• much better.
  •  
  • CAUTION: I *think* PNG24 may result in some data-loss with regard to alpha-
  • transparency. But, I have not worked too much with transparency and ImageMagick, so
  • take that warning with a grain of salt.
  • --
  • Read More: http://adamish.com/blog/archives/746
  • --->
  • <cfset arrayAppend( args, "-define png:format=png24" ) />
  •  
  • <!--- Setup our output file. Adding quotes to ensure valid paths. --->
  • <cfset arrayAppend( args, ( """" & expandPath( "./thumb.png" ) & """" ) ) />
  •  
  • <!--- Run the convert command. --->
  • <cfexecute
  • variable="result"
  • name="convert"
  • arguments="#arrayToList( args, ' ' )#"
  • timeout="60"
  • errorVariable="exeError"
  • />

Notice that we are including "-define png:format=png24" in the list of arguments. This time, when we run the thumbnailing action, we get the following result (for demonstration purposes, the thumbnail is being overlain on top of the original image):


 
 
 

 
 ImageMagick generating an accurate thumbnail from a grayscale PNG image. 
 
 
 

As you can see, this is way way better!

So far, this this seems to be working great for ImageMagick 6.7.7 and grayscale PNG images. When I create thumbnails using ImageMagick 6.8.9 (on my Mac), the grayscale thumbnails seem to work fine even without the fix. But, according to various forum-threads that I've read, your mileage may vary. As such, this PNG-8/PNG-24 fix may still be applicable in later versions of ImageMagick. Much thanks to Adam for saving my bacon!



Reader Comments

This may just be a matter of taste, but I kind of liked the 1st improvement better, especially at just first impression/first glance. The 2nd one seemed to be just a little "too" washed out. Although that was just my first impression/first glance. When I looked back at both of them more closely, I could barely even detect a difference between them. I worked as a photoshop technician a long time ago for a photographer, and one of the things we did to photos was use photoshop to make them ready for print. One of the things we talked about is how it is good to have some contrast and dark in the picture (without getting too contrasty) So I'm guessing that's part of the reason I preferred the 1st one right off as opposed to the 2nd one. Don't get me wrong, the 2nd one is great too, I just first preferred the 1st one (I'd also like to mention that when it comes to light and dark parts of the photo, different parts of the photo look better in different circumstances in terms of light and dark. What I mean by that is, for example, eyes almost always look better lighter. But a lot of time, you bring in "blacks" and darker colors into the background to make the background darker and bring out things like the eyes. The skin of a person in a photograph is very complex, and there are areas of the skin where darks are good to be brought out, but other areas where it is good for it to be lighter. Too light, especially overall without contrast, and you start loosing some of the dimensional effect. I guess the 1st improvement seemed to have a bit of dark in it more so than the 2nd one, and the 2nd one seemed to "lose" some of the "dark", and so it was more light overall, but there was less contrast maybe.) I am realizing that a lot of this is outside of the scope of what you were trying to do and say, and I apologize for that, but I'm too lazy to go back through and modify it and delete out certain parts, and it's one of those things where I simply can't resist hitting the submit button. Sorry. lol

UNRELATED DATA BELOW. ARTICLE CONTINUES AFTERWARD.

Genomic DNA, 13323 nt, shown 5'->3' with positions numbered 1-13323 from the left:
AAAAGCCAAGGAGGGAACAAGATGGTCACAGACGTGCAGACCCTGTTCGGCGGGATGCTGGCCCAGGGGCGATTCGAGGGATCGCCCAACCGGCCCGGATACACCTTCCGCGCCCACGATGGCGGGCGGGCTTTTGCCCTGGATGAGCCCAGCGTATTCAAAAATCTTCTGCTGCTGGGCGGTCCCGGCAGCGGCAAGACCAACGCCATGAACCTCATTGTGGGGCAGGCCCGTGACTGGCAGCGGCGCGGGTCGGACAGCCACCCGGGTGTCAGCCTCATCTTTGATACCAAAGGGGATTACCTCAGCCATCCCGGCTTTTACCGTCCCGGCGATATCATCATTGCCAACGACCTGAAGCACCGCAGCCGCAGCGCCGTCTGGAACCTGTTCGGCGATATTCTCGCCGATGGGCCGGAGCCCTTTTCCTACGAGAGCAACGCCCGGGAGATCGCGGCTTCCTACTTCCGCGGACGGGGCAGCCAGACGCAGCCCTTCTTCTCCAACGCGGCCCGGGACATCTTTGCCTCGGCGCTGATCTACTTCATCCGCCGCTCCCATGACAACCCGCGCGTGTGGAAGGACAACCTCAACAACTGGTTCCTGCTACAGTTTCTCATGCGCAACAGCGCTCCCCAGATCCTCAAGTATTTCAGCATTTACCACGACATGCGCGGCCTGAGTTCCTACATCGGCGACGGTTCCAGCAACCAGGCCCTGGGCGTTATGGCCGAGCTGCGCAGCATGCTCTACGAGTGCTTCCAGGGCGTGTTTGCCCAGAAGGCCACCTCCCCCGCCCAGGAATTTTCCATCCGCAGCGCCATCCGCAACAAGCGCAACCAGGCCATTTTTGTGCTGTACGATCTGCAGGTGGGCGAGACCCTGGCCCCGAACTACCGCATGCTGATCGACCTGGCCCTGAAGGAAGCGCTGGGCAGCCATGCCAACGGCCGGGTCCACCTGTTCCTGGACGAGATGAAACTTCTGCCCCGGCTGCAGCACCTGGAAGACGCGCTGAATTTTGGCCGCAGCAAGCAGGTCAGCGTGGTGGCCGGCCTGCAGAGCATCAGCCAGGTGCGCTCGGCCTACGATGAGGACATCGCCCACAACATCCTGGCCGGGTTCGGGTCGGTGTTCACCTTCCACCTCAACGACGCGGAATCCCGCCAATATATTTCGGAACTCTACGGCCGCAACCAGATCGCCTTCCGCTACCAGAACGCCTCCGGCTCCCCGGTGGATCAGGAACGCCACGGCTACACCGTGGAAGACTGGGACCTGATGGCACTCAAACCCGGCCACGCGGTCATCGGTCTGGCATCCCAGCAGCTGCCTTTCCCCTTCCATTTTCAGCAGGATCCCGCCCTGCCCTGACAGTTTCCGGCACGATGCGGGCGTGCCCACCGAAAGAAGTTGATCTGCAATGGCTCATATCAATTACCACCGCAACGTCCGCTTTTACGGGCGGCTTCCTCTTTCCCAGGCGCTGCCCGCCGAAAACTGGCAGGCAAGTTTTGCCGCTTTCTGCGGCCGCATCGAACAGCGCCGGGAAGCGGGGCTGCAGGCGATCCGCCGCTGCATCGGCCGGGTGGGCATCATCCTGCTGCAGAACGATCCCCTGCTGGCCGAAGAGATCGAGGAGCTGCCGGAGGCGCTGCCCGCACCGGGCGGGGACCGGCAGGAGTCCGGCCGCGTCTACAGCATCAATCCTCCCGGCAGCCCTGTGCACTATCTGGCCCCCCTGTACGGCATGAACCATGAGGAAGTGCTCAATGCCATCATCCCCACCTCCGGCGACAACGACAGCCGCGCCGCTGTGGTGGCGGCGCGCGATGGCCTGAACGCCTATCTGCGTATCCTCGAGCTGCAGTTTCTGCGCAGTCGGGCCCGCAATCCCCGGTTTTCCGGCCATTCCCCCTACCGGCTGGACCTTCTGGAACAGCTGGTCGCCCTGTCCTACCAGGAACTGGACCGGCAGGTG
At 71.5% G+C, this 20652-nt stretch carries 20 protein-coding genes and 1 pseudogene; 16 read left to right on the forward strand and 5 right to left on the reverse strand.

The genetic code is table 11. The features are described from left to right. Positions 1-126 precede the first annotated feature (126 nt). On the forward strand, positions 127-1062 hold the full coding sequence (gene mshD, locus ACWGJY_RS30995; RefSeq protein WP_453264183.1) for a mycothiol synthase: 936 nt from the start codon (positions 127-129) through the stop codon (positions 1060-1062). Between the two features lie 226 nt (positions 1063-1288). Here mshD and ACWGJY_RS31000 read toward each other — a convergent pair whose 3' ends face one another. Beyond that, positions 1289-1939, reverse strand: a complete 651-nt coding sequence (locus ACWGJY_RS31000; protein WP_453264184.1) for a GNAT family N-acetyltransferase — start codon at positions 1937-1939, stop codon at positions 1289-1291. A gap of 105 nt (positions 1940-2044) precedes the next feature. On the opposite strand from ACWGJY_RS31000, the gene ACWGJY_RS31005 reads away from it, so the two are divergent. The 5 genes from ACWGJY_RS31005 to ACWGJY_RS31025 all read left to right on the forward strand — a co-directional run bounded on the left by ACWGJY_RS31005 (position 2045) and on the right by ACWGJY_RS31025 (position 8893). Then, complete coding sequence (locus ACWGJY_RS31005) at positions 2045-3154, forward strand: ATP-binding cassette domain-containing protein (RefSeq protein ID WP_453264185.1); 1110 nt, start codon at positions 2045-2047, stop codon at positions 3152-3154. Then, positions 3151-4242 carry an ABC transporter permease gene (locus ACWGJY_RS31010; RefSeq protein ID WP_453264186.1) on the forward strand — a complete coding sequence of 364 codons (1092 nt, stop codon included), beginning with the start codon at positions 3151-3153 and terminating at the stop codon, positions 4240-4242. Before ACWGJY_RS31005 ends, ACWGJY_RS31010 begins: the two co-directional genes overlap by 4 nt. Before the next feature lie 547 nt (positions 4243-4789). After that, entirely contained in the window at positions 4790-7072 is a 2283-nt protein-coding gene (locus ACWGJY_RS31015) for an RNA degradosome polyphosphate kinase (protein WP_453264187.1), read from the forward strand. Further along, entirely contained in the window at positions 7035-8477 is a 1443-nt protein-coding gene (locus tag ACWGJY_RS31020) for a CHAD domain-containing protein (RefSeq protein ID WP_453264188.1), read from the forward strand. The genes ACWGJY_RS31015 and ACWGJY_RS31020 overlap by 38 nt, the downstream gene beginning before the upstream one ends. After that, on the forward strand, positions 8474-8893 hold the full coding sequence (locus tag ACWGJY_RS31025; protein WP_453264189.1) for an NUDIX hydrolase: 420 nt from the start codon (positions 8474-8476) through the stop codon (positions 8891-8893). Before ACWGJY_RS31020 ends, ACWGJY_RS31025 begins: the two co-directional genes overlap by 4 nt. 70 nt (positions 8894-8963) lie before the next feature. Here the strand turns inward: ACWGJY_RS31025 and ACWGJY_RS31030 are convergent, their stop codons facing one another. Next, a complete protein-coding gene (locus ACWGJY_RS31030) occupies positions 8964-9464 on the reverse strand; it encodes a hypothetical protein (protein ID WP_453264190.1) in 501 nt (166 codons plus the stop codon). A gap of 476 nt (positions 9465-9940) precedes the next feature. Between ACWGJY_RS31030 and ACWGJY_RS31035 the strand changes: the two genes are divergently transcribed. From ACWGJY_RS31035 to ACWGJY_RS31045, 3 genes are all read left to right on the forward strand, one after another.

Reply to this Comment

@Anna,

I think there must be a misunderstanding of how the images are being presented because I think there's no way you could consider the first one a better thumbnail :D I think you must be looking at the larger image, not the smaller on (in the corner of the larger image). But, if you are referring to the thumbnail... to each their own, I suppose :)

Over the years, my ability to mess with a photo has gotten better; but, it's still pretty lackluster. I can mess with brightness and contrast, a bit with "levels" and have recently tried to figure out how all the "curves" work when messing with individual colors. Frustrating, but fun stuff.

Reply to this Comment

@Ben,

Oh I think I was misunderstanding how the images were being presented! Oops! Overworked brain. lol And "curves" are always frustrating, aren't they? ;) lol

Reply to this Comment